The laptop quartet "Twentytwentyone" (Arturas Bumšteinas, Antanas Dombrovskis, Lina Lapelytė and Vilius Lys) is invited to do an hour-long performance at the 60th Holland Festival, which will take place in June. The performance will take place on 15 June in Bimhuis, one of the festival's venues.
A laptop quartet, four young musicians around a table if they were string quartet, is quite unique. As its title implies, "Twentytwentyone"is made up of repertoire from the 20th and 21st centuries. The quartet presents their own interpretations of well-known and lesser-known graphic scores as well as graphic artworks that they find interesting as inspiration for their sounds. The works performed are James Tenney, Viking Eggeling, Cornelius Cardew, Herbert Brün, Arturas Bumšteinas and Robert Smithson; these graphic scores are also projected during the performance.
mxl.lt suggest an exciting reading, an interview with the inspirer of this and many other projects Arturas Bumšteinas, a sound artist and an active member of the visual arts scene.
- You are known for your numerous collaborative projects, such as the Open Mixer event series and the online publishing platform http://www.mixthemixthemix.com/. You have also taken part in many international collaborative projects. The laptop quartet 20/21, established by you, has made a successful and intriguing debut in the electronic music scene. What is your definition of collaboration?
- On some occasion I have paraphrased the motto of CAC TV (Contemporary Art Centre TV): “Each collaboration is a pilot one, each is the last one.” I understand piloting as synonimous to experimentation, and experiment as synonimous to an attempt – an attempt to formulate your own vocabulary that you will be able to use later in forming more complex creative structures. In a collaboration, any action that you make can infl uence its further progress, as well as its end. However, this is not as important as the experience that a pilot gains after the plane crash. Sometimes it is precisely the catastrophe that starts everything (e. g. in the case of Joseph Beuys).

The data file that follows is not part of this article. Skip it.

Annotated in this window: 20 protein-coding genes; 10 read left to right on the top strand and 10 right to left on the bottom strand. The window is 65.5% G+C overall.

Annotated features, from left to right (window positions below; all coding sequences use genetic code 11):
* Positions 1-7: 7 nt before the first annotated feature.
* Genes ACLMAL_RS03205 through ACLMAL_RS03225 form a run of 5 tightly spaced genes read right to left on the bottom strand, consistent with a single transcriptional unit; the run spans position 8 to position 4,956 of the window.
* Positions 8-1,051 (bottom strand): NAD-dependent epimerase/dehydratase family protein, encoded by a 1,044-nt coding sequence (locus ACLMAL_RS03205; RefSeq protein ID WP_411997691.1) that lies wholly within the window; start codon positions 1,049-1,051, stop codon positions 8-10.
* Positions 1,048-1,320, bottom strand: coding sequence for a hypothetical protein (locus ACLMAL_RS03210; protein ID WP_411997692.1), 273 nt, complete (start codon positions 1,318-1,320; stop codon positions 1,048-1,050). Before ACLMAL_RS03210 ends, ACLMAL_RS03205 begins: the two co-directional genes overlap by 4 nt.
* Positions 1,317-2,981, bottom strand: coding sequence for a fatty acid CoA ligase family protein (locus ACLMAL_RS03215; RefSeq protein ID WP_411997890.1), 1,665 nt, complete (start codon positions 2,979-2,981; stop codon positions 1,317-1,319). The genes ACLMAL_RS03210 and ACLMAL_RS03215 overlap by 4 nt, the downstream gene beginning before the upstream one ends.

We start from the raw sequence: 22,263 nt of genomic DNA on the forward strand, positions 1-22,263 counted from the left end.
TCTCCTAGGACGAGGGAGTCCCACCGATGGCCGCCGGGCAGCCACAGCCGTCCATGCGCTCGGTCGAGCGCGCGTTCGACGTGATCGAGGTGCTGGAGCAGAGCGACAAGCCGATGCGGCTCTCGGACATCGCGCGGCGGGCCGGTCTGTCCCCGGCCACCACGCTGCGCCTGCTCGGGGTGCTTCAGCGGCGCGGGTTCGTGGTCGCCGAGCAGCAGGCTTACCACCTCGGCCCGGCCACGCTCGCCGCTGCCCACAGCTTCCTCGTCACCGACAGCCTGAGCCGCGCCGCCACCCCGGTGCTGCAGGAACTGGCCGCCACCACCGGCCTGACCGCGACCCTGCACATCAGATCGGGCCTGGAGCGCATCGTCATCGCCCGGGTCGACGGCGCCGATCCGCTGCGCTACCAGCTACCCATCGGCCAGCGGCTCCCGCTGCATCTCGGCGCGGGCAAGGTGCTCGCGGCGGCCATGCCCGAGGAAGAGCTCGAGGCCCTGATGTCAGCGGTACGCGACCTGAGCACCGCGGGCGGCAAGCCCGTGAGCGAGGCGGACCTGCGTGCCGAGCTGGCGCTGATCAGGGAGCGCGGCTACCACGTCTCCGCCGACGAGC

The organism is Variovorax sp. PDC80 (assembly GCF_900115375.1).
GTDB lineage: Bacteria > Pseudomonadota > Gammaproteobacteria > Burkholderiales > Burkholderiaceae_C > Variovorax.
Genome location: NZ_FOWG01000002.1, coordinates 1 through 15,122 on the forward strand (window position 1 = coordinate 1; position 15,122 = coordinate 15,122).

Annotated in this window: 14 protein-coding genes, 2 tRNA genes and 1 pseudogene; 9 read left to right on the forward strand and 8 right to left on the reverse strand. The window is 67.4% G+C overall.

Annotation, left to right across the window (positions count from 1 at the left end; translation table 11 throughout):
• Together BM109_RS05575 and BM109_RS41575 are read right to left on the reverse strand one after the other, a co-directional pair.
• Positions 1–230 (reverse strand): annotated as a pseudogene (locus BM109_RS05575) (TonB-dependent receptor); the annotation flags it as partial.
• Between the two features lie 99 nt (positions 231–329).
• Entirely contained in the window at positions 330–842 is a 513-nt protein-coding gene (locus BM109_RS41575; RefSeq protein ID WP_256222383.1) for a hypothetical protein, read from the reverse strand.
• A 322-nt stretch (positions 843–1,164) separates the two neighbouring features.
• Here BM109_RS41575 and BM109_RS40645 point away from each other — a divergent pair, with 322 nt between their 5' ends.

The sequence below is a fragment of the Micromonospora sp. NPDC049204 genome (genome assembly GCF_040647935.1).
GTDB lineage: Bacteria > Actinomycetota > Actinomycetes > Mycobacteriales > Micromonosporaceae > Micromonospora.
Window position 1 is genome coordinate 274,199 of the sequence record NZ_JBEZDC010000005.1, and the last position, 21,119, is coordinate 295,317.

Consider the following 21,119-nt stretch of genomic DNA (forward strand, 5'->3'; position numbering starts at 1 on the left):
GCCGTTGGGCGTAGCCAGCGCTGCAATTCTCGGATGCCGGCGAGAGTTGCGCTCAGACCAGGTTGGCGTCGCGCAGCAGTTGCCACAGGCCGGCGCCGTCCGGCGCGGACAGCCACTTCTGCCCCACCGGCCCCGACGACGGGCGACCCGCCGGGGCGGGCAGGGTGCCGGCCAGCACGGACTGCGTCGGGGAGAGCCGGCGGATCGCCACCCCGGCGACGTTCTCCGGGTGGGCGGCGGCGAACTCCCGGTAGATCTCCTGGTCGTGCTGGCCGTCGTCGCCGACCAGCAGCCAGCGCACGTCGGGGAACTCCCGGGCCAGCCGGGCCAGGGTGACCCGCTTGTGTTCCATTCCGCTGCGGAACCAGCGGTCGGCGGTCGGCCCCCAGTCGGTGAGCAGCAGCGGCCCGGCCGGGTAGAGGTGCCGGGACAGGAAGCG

- It appears that the very different stylistics of electronic, electroacoustic and instrumental music are almost equally important to you. One of your earliest works, Antiradical Opera (as well as several more recent ones – This Uniform, Boards of Imagination, Second Sequentina), demonstrates noticeable influences of classical minimalism. How important is the re-actualization of these musical cultures and styles in the process of searching for your own distinctive voice?